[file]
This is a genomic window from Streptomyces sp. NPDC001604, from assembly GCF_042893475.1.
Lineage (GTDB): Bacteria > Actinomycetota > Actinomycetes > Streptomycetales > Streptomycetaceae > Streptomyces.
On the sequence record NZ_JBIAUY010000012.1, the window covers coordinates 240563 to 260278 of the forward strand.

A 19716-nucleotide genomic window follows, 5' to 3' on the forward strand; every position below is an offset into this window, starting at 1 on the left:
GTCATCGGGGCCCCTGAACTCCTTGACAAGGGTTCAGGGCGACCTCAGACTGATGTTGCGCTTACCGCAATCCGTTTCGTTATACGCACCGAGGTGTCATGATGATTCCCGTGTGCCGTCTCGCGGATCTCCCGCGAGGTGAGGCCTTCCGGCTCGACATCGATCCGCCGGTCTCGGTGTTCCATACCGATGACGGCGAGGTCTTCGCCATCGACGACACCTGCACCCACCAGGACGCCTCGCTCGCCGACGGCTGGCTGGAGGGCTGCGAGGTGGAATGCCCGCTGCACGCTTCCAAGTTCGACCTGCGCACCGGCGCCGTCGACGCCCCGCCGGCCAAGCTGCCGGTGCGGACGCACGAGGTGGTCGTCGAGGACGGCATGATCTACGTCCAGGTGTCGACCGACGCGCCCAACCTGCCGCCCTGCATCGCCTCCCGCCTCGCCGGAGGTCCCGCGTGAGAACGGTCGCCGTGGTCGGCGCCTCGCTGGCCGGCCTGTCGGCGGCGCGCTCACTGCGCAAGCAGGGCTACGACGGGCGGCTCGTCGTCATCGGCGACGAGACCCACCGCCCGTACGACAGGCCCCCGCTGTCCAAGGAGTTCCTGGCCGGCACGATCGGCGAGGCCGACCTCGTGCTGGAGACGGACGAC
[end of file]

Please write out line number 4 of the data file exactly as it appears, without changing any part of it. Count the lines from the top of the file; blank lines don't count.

A 19716-nucleotide genomic window follows, 5' to 3' on the forward strand; every position below is an offset into this window, starting at 1 on the left: